Interesting Times: Which occupation?

The entire post-Camp David terror campaign has been part of a war to block a Palestinian state.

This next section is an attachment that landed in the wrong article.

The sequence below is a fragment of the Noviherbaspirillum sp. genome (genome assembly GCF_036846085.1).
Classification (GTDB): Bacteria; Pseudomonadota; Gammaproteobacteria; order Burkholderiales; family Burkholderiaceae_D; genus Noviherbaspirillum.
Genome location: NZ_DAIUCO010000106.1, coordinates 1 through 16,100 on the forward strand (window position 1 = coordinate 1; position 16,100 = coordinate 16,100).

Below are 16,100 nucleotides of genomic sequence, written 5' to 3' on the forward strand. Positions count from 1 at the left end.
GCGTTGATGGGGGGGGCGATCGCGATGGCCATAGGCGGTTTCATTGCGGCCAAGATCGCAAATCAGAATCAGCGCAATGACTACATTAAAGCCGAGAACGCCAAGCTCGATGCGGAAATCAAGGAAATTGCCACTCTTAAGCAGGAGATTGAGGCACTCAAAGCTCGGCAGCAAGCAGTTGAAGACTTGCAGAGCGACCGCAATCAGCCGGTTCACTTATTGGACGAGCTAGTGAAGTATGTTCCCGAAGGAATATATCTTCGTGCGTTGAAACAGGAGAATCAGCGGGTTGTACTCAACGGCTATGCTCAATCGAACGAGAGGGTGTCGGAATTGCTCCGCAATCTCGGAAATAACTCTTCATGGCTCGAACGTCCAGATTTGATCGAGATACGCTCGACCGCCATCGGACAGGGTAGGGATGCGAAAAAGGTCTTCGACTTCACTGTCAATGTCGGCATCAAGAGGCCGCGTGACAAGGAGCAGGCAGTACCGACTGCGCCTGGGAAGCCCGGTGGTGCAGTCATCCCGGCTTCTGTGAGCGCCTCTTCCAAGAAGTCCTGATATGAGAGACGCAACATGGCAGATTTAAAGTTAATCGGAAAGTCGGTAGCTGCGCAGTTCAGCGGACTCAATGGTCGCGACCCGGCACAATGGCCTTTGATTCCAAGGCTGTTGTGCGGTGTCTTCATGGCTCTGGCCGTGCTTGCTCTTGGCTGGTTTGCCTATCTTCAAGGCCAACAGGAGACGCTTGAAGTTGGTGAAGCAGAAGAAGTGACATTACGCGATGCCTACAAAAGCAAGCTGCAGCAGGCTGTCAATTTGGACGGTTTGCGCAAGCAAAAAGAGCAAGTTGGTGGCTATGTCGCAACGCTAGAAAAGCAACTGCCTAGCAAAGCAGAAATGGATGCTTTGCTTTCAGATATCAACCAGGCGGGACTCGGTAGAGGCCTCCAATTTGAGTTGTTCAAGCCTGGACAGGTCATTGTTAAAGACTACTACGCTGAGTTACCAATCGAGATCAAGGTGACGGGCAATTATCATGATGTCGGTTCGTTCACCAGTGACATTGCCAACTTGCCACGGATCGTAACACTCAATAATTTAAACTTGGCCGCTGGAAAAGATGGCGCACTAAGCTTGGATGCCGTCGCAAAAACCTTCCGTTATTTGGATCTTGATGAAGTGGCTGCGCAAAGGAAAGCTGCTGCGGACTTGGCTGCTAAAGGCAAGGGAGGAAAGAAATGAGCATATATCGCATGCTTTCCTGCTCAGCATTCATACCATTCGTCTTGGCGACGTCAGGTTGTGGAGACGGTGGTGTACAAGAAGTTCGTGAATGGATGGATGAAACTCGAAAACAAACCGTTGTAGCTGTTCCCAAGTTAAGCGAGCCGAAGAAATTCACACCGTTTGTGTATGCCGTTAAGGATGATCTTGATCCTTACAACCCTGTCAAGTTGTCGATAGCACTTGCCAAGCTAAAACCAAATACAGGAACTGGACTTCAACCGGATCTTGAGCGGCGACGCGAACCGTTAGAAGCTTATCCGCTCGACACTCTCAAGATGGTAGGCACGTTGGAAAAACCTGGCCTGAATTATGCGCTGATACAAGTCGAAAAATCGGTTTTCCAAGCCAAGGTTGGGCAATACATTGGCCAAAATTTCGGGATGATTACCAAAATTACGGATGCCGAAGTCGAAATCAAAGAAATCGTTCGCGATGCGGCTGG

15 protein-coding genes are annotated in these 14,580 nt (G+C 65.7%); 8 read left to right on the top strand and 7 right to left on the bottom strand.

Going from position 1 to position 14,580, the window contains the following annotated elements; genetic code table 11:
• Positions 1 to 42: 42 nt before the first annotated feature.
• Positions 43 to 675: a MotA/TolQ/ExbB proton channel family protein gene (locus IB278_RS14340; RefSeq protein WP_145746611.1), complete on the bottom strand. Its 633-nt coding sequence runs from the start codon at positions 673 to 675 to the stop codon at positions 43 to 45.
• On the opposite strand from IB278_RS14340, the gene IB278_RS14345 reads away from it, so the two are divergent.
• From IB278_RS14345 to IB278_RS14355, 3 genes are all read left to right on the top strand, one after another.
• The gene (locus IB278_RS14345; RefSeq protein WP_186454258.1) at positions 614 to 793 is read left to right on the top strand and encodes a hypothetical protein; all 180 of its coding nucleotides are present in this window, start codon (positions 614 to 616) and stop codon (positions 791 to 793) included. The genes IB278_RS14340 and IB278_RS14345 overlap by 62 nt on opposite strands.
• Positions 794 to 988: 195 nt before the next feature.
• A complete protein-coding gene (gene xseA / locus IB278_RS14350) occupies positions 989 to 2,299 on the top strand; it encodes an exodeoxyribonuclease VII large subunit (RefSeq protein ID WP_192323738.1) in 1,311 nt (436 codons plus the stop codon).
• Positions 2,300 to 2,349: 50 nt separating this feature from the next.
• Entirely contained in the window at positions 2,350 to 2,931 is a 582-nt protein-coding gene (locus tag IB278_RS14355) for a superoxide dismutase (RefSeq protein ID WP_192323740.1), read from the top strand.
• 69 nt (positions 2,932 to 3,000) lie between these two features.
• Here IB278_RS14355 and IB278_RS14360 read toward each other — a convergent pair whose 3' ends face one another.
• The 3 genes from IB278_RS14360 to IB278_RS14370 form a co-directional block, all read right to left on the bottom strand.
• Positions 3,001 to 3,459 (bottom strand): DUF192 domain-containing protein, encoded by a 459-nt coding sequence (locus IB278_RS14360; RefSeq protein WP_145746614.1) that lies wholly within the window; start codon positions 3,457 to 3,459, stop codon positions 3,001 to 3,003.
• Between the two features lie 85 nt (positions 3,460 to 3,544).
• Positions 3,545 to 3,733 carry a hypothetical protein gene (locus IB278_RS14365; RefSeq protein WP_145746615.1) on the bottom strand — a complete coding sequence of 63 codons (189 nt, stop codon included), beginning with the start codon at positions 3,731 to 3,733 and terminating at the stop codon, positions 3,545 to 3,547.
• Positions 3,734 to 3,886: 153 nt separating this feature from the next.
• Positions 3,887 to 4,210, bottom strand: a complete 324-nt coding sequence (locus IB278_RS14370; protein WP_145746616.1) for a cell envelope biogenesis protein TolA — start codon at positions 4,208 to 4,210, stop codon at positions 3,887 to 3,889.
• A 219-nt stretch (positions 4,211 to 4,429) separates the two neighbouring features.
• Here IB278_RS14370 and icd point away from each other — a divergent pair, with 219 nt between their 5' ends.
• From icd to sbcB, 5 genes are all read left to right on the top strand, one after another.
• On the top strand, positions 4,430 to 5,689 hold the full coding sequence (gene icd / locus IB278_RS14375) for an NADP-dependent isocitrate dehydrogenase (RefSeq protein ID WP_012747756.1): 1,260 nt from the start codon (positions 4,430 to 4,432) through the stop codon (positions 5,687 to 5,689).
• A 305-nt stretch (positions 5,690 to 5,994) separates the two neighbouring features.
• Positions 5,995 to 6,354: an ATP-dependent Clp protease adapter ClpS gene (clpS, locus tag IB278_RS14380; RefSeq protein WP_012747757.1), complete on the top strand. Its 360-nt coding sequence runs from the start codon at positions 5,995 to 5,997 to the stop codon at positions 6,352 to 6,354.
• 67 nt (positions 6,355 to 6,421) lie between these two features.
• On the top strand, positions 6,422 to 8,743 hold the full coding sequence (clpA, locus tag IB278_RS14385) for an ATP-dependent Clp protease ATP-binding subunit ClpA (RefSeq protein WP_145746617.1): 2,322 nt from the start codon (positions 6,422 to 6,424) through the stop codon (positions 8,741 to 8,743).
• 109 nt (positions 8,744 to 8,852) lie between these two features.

By SAUL SINGER
May 17, 2007 14:56
4 minute read.
saul singer 88

saul singer 88. (photo credit: )